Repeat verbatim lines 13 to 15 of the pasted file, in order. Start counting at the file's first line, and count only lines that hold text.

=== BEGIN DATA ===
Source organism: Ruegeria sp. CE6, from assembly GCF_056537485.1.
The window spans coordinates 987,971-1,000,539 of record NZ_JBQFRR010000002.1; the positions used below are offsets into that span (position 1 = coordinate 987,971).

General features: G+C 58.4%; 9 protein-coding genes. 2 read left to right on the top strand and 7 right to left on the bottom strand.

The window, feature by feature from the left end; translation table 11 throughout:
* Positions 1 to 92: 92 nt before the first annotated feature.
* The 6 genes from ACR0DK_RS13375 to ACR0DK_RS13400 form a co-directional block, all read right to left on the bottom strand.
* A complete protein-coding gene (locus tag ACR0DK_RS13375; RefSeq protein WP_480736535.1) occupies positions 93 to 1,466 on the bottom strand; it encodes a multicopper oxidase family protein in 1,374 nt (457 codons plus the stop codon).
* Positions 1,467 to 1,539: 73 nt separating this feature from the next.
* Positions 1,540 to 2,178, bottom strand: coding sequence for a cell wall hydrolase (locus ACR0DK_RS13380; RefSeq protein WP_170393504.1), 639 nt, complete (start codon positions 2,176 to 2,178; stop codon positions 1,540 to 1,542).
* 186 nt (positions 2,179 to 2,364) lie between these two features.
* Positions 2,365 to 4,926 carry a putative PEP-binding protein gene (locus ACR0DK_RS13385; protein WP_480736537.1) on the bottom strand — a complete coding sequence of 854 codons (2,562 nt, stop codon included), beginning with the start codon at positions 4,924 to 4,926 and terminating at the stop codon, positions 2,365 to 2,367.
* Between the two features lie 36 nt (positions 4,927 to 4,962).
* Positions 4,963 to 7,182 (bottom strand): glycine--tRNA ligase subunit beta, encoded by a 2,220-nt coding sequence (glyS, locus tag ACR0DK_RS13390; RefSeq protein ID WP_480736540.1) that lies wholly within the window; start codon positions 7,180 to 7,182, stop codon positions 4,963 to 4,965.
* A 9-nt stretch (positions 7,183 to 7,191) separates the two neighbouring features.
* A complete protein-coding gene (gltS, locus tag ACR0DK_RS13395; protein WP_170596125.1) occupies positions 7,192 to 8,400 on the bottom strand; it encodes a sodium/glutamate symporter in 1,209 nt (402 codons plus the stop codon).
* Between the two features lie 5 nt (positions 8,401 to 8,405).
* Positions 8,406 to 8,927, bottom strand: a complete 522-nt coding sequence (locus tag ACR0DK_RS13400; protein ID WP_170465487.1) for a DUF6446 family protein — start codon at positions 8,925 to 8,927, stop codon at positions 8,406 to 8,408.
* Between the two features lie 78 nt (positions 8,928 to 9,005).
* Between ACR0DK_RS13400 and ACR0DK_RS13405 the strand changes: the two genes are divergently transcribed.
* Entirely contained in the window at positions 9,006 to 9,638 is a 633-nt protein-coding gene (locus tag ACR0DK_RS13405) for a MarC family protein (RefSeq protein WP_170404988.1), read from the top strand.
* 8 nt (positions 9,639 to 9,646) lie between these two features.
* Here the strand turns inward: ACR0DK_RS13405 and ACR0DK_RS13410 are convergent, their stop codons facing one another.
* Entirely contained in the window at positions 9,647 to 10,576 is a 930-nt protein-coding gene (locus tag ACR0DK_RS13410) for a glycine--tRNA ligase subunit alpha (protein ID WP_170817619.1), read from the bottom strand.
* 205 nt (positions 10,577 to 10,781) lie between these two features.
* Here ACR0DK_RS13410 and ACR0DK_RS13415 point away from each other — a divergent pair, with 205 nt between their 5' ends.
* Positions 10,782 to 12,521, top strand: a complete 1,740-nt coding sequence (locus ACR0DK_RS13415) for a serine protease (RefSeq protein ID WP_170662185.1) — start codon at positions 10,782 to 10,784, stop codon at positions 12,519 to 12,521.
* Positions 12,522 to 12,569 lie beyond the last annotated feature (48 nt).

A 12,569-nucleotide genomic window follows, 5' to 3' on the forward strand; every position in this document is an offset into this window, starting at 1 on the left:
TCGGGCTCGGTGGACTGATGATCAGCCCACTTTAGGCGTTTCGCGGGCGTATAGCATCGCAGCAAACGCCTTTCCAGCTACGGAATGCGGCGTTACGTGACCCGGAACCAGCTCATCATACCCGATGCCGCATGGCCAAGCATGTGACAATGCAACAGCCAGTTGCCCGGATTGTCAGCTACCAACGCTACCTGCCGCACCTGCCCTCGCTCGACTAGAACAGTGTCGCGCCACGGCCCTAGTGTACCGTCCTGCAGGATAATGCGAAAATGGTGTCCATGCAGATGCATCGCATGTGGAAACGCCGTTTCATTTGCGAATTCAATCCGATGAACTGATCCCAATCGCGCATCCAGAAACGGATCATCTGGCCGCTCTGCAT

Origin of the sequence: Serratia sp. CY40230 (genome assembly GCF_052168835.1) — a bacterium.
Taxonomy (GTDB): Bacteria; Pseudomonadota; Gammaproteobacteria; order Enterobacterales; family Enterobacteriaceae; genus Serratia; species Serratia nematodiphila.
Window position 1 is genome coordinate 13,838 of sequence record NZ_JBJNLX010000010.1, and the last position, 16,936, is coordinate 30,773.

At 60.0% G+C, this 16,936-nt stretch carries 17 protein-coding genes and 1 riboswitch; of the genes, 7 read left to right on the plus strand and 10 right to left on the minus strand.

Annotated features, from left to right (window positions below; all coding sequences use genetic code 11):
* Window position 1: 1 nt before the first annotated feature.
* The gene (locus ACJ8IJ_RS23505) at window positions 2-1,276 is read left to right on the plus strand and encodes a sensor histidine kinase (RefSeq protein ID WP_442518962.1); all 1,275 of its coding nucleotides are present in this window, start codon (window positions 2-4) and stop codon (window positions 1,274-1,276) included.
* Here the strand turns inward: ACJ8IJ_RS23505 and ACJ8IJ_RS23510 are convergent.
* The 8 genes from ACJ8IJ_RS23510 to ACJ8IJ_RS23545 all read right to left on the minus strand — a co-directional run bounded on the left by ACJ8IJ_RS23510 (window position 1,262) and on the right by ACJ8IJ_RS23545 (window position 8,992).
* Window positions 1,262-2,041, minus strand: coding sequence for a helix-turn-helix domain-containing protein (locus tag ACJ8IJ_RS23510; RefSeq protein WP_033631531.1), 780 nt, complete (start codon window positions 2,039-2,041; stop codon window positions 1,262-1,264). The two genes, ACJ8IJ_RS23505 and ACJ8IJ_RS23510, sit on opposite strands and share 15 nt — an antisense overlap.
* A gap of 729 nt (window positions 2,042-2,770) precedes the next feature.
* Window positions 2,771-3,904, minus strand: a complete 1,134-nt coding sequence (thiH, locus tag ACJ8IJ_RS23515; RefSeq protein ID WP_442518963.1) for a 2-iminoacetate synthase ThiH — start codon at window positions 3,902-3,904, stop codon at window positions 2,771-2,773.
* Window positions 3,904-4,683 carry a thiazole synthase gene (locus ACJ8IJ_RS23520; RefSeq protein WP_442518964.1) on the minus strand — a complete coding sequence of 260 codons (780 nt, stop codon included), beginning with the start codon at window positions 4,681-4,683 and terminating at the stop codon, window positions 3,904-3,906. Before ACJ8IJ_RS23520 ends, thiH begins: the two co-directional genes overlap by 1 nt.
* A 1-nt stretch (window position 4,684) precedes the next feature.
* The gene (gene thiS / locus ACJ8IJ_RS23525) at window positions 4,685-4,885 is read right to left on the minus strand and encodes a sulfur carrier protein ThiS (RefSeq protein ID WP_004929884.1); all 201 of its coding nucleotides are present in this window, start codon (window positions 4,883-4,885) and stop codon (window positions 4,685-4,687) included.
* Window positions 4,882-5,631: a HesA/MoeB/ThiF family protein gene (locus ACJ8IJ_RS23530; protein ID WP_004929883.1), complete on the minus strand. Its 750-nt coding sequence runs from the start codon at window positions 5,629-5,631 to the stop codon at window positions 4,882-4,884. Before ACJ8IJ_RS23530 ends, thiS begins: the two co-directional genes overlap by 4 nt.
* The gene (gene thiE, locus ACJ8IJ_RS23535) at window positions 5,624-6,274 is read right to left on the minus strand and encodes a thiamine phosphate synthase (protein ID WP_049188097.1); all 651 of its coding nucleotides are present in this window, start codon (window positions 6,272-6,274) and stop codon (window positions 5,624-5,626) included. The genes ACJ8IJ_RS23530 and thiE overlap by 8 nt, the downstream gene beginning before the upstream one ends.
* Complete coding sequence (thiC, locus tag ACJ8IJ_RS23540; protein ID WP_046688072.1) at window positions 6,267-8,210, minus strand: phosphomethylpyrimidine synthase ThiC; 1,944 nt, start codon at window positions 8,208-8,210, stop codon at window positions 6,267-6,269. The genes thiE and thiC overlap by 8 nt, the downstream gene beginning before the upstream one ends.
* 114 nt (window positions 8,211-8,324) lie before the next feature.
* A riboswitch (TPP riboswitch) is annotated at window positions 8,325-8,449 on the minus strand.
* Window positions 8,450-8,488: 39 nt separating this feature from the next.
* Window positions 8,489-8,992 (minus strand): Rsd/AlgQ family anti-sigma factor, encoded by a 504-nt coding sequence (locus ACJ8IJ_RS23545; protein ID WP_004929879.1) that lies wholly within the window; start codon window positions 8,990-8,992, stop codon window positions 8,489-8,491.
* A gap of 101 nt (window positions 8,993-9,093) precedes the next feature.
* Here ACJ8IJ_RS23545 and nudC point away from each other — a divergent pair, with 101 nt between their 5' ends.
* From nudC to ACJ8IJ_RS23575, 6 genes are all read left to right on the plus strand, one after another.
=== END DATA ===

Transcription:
* Positions 4,963 to 7,182 (bottom strand): glycine--tRNA ligase subunit beta, encoded by a 2,220-nt coding sequence (glyS, locus tag ACR0DK_RS13390; RefSeq protein ID WP_480736540.1) that lies wholly within the window; start codon positions 7,180 to 7,182, stop codon positions 4,963 to 4,965.
* A 9-nt stretch (positions 7,183 to 7,191) separates the two neighbouring features.
* A complete protein-coding gene (gltS, locus tag ACR0DK_RS13395; protein WP_170596125.1) occupies positions 7,192 to 8,400 on the bottom strand; it encodes a sodium/glutamate symporter in 1,209 nt (402 codons plus the stop codon).